Photo by sarowen.
One result of Congress’s failure to pass comprehensive immigration reform is an increased focus on immigration by state legislatures. The federal government has been unable to legalize the undocumented population, enact smart enforcement, and deal with the future immigration of workers and family members. States and localities, then, are left in the position of trying to deal with their new immigrant communities. While some states and localities have pushed measures to integrate newcomers into their communities, others have tried to enact harsh immigration-control measures such as deputizing police to enforce immigration laws, requiring employers to verify employment authorization through the flawed E-Verify program, and denying public benefits to immigrants.
According to the National Council of State Legislatures (NCSL), state bills related to immigration have increased dramatically in recent years:
- In 2005, 300 bills were introduced and 38 laws were enacted.
- In 2006, activity doubled: 570 bills were introduced and 84 laws were enacted.
- In 2007, activity tripled: 1,562 bills were introduced and 240 laws were enacted.
- In 2008, activity remained consistent: 1,305 bills were introduced and 206 laws were enacted.
In the first quarter of 2009, state legislators introduced 1,040 bills and resolutions relating to immigrants and refugees. As of March 31, 2009, twenty-five states have enacted 35 laws and adopted 40 resolutions.
While the numbers are still high, this year has been different. According to the Progressive States Network (PSN), budget deficits have meant that states are unwilling to pass legislation with a cost attached. Immigration is less of a wedge issue in 2009—that is, politicians seem less willing to push anti-immigrant platforms because candidates who did so in the 2008 elections lost.
PSN also reports that anti-immigrant legislators have been marginalized in 2009. Bills introduced by Texas State Rep. Leo Berman, a notorious anti-immigrant voice, got no traction, even from within his own party. No votes were taken on any of his 9 anti-immigrant bills.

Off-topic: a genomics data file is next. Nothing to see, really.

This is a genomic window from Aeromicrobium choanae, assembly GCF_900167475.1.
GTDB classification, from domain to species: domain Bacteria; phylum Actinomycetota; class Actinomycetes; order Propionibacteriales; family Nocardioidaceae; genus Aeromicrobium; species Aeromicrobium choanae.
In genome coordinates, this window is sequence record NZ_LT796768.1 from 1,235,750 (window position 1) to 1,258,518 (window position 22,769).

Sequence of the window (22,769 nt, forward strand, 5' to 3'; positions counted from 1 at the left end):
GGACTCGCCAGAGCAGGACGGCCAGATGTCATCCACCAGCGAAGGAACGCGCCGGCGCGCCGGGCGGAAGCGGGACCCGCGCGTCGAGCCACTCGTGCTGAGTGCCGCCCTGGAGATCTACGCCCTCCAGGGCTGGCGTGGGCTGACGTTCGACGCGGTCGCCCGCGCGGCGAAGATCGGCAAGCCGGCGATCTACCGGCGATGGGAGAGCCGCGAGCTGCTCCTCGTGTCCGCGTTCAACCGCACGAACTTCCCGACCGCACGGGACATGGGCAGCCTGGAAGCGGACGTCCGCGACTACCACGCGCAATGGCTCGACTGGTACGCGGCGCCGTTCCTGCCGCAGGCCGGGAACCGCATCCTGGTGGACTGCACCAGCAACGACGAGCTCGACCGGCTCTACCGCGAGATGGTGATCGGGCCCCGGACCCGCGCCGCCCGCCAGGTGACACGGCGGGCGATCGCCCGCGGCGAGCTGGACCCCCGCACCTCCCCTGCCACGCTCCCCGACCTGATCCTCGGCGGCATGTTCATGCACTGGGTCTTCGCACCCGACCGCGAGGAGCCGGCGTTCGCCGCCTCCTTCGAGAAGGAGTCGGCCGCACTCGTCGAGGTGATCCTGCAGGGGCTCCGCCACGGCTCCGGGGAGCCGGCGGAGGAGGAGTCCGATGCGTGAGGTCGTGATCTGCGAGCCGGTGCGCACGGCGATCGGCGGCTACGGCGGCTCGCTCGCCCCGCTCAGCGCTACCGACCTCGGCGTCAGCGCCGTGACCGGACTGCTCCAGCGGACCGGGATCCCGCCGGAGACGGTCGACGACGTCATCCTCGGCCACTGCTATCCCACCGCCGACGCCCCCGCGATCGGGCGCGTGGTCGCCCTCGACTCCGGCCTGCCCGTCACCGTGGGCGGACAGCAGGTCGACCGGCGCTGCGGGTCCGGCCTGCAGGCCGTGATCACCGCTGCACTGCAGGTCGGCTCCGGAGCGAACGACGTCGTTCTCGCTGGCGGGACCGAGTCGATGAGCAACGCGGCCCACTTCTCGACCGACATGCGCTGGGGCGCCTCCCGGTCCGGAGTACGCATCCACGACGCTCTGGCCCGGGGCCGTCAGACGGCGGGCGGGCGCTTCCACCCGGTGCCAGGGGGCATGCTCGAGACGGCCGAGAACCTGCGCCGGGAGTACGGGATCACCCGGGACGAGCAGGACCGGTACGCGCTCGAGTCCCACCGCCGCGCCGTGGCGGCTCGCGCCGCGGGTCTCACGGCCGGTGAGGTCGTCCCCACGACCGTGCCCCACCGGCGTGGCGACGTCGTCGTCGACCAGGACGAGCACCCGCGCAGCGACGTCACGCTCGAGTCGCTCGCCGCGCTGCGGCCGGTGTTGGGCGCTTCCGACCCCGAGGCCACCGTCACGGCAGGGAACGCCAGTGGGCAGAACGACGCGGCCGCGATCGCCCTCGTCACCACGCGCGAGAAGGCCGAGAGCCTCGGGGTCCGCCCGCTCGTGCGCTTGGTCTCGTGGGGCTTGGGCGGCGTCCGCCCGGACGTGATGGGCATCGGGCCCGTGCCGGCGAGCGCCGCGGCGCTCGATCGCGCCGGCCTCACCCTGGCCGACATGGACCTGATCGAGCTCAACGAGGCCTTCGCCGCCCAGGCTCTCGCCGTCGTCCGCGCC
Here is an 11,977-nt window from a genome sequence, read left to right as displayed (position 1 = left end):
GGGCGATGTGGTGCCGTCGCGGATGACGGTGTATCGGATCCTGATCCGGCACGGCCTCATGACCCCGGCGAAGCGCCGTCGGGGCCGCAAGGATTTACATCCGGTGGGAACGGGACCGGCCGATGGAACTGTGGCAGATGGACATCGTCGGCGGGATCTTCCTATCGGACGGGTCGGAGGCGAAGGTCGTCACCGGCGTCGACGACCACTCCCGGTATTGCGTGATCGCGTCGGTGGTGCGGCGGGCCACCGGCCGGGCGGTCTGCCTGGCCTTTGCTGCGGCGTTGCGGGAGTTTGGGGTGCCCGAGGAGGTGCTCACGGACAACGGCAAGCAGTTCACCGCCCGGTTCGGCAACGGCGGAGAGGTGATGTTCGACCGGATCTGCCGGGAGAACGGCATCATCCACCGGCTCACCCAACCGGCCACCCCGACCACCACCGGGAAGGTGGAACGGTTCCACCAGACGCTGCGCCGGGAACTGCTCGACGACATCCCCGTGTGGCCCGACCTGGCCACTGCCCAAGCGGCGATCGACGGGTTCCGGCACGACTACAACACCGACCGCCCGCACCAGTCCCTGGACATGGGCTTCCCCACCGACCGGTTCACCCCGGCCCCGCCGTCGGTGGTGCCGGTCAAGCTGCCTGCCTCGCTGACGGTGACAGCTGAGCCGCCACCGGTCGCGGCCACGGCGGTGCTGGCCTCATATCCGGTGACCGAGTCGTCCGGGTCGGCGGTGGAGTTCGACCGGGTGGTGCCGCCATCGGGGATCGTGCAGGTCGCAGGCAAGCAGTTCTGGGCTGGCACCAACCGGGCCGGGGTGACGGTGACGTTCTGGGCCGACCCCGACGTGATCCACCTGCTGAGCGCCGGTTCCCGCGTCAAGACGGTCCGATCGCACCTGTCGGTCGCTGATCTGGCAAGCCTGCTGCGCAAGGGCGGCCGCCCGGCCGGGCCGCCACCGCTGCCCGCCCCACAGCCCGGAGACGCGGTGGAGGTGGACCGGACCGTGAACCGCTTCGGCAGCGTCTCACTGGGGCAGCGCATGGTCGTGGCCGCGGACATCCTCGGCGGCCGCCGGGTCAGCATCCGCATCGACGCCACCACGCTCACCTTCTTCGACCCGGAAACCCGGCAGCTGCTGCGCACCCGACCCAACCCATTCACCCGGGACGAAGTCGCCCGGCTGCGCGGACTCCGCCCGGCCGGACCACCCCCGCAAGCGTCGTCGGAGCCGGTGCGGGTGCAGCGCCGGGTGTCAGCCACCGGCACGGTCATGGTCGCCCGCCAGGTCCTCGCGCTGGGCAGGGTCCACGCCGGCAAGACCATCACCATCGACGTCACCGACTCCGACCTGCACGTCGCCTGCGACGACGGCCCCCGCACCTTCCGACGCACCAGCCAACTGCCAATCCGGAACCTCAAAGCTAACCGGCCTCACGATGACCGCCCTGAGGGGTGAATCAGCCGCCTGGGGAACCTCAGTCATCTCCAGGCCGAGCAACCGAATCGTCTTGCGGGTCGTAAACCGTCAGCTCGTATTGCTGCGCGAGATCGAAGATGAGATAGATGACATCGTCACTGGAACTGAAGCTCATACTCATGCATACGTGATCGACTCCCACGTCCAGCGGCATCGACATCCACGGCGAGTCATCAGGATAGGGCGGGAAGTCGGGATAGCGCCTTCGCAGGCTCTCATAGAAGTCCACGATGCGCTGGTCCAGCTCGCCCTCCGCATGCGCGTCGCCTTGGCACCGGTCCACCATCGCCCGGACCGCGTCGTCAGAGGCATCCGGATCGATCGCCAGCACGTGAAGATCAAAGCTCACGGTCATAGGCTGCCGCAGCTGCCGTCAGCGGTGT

In Arizona, State Senator Russell Pearce has had little success with his anti-immigrant agenda this year. An Arizona Republic editorial criticized Pearce for devoting time and energy to immigrant-bashing instead of doing the real work that needs to be done on the state budget.
Even Prince William County, Virginia Executive Corey Stewart—well known for his anti-immigrant rhetoric—has backed down, acknowledging that problems other than immigration deserve more attention.
Despite budget challenges, good legislation did pass in a few states. Wisconsin provided funding for in-state tuition for undocumented college students who have resided in the state for three years or more. Tennessee passed a “We Want to Learn English Initiative” grant program. Minnesota passed legislation funding job-training and coaching for immigrants and refugees.
Some negative legislation did get passed as well. Georgia passed a law prohibiting “sanctuary cities,” or community policing policies that allow police to maintain cooperative relationships with immigrant communities. Arizona passed a law providing 410 million for state and local law enforcement agencies that enter into 287(g) agreements with ICE. An Oklahoma law forces the Department of Corrections to provide a list of “foreign born nationals and suspected foreign born nationals” in prison to the DHS on a weekly basis.
It is clear that vehement anti-immigrant legislation is not as fashionable as in past years. These measures have proven to be too expensive and ineffective, Americans care more about real solutions than scapegoating and rhetoric, and anti-immigrant politicians have not been successful on election day.
It’s impossible to predict what will happen in statehouses and local governments throughout the remainder of 2009. However it is clear that if Congress postpones passage of comprehensive immigration reform much longer, we can expect many more anti-immigrant bills at the state and local level.